Both algorithms operate by iteratively combining vectors drawn from carefully chosen high parameter distributions (from which it is well-known how to sample efficiently) in such a way that the dispersion parameter of the distribution of the combined vectors is progressively lowered. As an aid to intuition, consider, for a moment, the counterpart continuous case: the distribution of a (continuous) Gaussian-distributed vector divided by two is similarly Gaussian distributed with half the width. In the discrete case, though, dividing by two generally does not produce another vector in the lattice. A 'fix' would be to sample from L with parameter s', keep those that were also in 2L, and divide them by 2 -- but the "loss factor" of doing so can be high (the probability that a sample from L is also in 2L can be as small as 2-n), so one needs to be cleverer.
The 2n-time below-smoothing sampler looks for pairs of vectors sampled from lattice L with parameter s whose sum is in 2L (equivalently: vectors in the same coset mod 2L). The 'greedy' combiner which pairs as many as possible in each coset-related bucket would have a loss factor of just 2 in reducing from the sampled vectors to the shorter combined vectors. However, below the smoothing parameter the required distributional properties are lost in the combining step. The workaround to produce combined vectors with the correct distribution is very involved; I caught something about coin-flips and Poisson distributions, but the sterling efforts of our presenter to render comprehensible the technical details did not take sufficient root in my brain for me to attempt the same here -- I refer you to the paper at this point! From an input sample of order 2n, combining multiple times according to the method they devise reduces s as required with a total loss factor of 2n/2, thus outputting on the order of 2n/2 sampled vectors.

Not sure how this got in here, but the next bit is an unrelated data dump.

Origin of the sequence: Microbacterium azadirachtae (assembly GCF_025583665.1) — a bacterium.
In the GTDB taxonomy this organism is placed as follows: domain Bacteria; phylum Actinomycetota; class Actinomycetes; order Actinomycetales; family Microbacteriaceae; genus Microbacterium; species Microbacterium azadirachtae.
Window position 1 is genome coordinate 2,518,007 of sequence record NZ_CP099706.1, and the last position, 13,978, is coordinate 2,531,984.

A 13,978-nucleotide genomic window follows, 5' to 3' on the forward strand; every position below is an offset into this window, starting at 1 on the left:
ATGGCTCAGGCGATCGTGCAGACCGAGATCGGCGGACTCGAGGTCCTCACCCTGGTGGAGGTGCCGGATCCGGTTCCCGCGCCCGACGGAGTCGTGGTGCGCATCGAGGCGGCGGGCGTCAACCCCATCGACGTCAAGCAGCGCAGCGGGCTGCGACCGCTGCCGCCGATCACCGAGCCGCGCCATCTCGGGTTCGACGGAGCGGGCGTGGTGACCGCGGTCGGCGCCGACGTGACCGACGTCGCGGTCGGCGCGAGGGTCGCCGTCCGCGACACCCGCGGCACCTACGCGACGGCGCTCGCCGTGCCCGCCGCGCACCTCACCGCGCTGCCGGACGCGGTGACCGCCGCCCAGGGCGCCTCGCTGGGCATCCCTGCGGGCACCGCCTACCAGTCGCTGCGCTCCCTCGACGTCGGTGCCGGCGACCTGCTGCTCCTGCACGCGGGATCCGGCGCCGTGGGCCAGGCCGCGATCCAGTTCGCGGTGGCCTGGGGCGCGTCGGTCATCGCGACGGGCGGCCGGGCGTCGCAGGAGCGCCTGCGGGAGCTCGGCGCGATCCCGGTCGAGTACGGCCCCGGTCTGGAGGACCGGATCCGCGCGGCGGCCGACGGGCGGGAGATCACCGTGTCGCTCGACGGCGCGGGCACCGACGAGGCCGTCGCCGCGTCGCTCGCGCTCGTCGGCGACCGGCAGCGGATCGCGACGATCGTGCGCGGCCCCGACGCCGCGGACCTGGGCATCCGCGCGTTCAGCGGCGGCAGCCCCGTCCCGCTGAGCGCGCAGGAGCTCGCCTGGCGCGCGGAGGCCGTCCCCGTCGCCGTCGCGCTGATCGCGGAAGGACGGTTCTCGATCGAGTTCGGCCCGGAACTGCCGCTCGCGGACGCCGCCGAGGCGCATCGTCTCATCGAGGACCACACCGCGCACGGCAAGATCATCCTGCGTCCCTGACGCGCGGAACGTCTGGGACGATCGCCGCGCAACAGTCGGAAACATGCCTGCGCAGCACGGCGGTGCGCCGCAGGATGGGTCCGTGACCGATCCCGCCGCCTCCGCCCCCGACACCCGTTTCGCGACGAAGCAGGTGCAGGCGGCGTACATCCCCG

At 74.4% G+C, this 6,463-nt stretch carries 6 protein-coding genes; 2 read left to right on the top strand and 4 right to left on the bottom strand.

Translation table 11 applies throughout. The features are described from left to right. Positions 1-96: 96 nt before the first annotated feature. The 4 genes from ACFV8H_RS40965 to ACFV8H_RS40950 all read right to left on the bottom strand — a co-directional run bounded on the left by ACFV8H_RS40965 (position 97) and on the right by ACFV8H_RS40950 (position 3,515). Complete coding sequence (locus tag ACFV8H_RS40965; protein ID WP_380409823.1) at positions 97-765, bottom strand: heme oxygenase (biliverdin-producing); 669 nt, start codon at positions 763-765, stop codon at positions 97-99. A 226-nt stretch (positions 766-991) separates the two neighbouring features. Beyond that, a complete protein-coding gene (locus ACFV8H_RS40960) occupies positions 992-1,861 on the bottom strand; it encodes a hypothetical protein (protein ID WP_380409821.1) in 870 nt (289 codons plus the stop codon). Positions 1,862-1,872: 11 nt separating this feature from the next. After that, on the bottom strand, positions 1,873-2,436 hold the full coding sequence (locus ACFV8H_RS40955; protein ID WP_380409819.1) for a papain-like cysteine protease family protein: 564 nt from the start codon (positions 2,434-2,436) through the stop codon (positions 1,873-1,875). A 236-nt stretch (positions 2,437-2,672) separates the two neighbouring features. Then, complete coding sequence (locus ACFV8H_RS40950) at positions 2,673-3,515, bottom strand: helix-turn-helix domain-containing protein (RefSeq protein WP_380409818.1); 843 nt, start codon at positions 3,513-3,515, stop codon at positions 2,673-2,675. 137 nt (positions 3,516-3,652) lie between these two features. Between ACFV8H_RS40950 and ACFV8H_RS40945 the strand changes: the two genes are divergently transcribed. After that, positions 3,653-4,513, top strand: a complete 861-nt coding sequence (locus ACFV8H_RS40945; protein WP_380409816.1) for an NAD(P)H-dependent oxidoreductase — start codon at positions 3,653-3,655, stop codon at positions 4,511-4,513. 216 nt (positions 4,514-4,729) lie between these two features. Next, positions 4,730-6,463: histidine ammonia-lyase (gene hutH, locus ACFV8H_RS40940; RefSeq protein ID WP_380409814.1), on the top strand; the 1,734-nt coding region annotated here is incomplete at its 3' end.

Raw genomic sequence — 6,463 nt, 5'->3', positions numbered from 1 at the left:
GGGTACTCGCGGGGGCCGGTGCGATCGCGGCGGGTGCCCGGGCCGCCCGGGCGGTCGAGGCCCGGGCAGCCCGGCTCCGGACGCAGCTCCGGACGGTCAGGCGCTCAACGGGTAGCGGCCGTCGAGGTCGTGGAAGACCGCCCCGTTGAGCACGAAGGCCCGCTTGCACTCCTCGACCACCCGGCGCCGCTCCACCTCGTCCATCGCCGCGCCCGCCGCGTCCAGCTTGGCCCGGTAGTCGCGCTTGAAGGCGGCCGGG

The 2n/2-time above-smoothing sampler is not just a tweak on the first algorithm but a surprisingly different approach supplied with its own set of clever tricks and insights. The intuitive idea is to construct a ‘tower’ of increasingly sparse lattices [L0,…,Lm] where Lm = L, the lattice one wishes to sample from. Each Li is chosen to ‘lie between’ Li+1 and 2Li+1 — that is, it is a (strict) sublattice of Li+1 which contains 2Li+1, i.e. Li+1 ⊂ Li ⊆ 2Li+1. Because L0 is dense, one can sample ‘easily’ from it with a small parameter (2-m/2s, in fact), and combine (by summing) over cosets of L1 to get samples over the sparser lattice 2L1 with a slightly increased parameter 2-(m-1)/2s. Repeating this process eventually produces samples from Lm = L with distribution statistically close to the discrete Gaussian with parameter s, provided s is above the smoothing parameter. They show that this method is able to approximate decision SVP to within a factor of 1.93.
That’s all we had time for in our session — and already, I admit, somewhat more than I have the capacity to fully absorb without some serious preliminary study! (Although, the bits I was able to follow, I found very interesting). The rest of the paper, as well as containing all the ‘proper maths’ (including the formal reduction from SVP to DGS), covers applications, adaptations to the closest vector and other related problems, and relevant points for discussion, all in some depth. Despite the clear theoretical value of their contribution, the authors are circumspect about the practical usages of their algorithms relative to enumeration and sieving methods. These latter perform well heuristically in relevant scenarios, whilst the run-time bounds of DGS are tight in practice, with no trade-off available even if one wants to sample fewer than 2n/2 vectors.